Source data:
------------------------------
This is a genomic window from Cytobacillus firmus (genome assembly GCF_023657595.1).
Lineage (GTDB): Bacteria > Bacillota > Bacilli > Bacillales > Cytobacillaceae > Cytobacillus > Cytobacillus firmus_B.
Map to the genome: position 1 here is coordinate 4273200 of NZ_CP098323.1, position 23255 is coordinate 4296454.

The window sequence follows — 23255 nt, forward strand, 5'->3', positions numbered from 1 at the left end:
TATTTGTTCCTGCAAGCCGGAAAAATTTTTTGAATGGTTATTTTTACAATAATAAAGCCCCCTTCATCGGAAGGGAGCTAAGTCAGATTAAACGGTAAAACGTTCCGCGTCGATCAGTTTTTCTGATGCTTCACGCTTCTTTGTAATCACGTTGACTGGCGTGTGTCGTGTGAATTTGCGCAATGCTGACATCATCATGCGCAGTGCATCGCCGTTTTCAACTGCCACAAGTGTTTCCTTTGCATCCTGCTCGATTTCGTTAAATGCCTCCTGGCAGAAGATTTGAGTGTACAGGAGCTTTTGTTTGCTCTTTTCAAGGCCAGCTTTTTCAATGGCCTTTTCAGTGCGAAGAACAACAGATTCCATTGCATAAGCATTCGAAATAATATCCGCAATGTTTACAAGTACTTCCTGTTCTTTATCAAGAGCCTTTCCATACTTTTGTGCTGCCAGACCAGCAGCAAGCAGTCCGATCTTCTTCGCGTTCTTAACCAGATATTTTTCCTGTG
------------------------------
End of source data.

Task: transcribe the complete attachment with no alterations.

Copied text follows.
This is a genomic window from Cytobacillus firmus (genome assembly GCF_023657595.1).
Lineage (GTDB): Bacteria > Bacillota > Bacilli > Bacillales > Cytobacillaceae > Cytobacillus > Cytobacillus firmus_B.
Map to the genome: position 1 here is coordinate 4273200 of NZ_CP098323.1, position 23255 is coordinate 4296454.

The window sequence follows — 23255 nt, forward strand, 5'->3', positions numbered from 1 at the left end:
TATTTGTTCCTGCAAGCCGGAAAAATTTTTTGAATGGTTATTTTTACAATAATAAAGCCCCCTTCATCGGAAGGGAGCTAAGTCAGATTAAACGGTAAAACGTTCCGCGTCGATCAGTTTTTCTGATGCTTCACGCTTCTTTGTAATCACGTTGACTGGCGTGTGTCGTGTGAATTTGCGCAATGCTGACATCATCATGCGCAGTGCATCGCCGTTTTCAACTGCCACAAGTGTTTCCTTTGCATCCTGCTCGATTTCGTTAAATGCCTCCTGGCAGAAGATTTGAGTGTACAGGAGCTTTTGTTTGCTCTTTTCAAGGCCAGCTTTTTCAATGGCCTTTTCAGTGCGAAGAACAACAGATTCCATTGCATAAGCATTCGAAATAATATCCGCAATGTTTACAAGTACTTCCTGTTCTTTATCAAGAGCCTTTCCATACTTTTGTGCTGCCAGACCAGCAGCAAGCAGTCCGATCTTCTTCGCGTTCTTAACCAGATATTTTTCCTGTG